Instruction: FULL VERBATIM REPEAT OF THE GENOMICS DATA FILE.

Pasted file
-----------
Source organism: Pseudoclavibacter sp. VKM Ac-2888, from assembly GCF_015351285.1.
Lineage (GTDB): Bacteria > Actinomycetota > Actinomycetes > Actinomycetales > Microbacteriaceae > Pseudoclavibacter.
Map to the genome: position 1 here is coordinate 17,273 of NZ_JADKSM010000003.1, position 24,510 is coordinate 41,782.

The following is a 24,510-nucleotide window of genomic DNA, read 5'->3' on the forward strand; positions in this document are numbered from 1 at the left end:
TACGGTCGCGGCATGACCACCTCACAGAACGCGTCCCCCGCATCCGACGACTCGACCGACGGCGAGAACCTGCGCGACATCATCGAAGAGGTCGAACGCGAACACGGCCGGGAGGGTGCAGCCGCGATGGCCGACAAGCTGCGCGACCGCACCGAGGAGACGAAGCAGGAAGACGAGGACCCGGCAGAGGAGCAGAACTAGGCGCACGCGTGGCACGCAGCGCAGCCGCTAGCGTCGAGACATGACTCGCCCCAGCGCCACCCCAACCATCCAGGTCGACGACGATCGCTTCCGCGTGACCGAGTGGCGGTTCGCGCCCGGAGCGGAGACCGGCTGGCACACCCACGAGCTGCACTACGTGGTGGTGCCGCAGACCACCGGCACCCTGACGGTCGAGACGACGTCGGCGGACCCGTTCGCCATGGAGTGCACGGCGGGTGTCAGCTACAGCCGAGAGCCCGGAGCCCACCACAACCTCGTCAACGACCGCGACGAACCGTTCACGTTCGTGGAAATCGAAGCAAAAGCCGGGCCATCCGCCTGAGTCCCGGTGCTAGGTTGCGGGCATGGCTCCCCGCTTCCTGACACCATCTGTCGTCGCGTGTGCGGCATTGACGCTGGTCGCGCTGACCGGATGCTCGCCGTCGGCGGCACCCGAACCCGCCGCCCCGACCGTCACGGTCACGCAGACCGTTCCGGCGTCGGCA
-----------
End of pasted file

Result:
Source organism: Pseudoclavibacter sp. VKM Ac-2888, from assembly GCF_015351285.1.
Lineage (GTDB): Bacteria > Actinomycetota > Actinomycetes > Actinomycetales > Microbacteriaceae > Pseudoclavibacter.
Map to the genome: position 1 here is coordinate 17,273 of NZ_JADKSM010000003.1, position 24,510 is coordinate 41,782.

The following is a 24,510-nucleotide window of genomic DNA, read 5'->3' on the forward strand; positions in this document are numbered from 1 at the left end:
TACGGTCGCGGCATGACCACCTCACAGAACGCGTCCCCCGCATCCGACGACTCGACCGACGGCGAGAACCTGCGCGACATCATCGAAGAGGTCGAACGCGAACACGGCCGGGAGGGTGCAGCCGCGATGGCCGACAAGCTGCGCGACCGCACCGAGGAGACGAAGCAGGAAGACGAGGACCCGGCAGAGGAGCAGAACTAGGCGCACGCGTGGCACGCAGCGCAGCCGCTAGCGTCGAGACATGACTCGCCCCAGCGCCACCCCAACCATCCAGGTCGACGACGATCGCTTCCGCGTGACCGAGTGGCGGTTCGCGCCCGGAGCGGAGACCGGCTGGCACACCCACGAGCTGCACTACGTGGTGGTGCCGCAGACCACCGGCACCCTGACGGTCGAGACGACGTCGGCGGACCCGTTCGCCATGGAGTGCACGGCGGGTGTCAGCTACAGCCGAGAGCCCGGAGCCCACCACAACCTCGTCAACGACCGCGACGAACCGTTCACGTTCGTGGAAATCGAAGCAAAAGCCGGGCCATCCGCCTGAGTCCCGGTGCTAGGTTGCGGGCATGGCTCCCCGCTTCCTGACACCATCTGTCGTCGCGTGTGCGGCATTGACGCTGGTCGCGCTGACCGGATGCTCGCCGTCGGCGGCACCCGAACCCGCCGCCCCGACCGTCACGGTCACGCAGACCGTTCCGGCGTCGGCA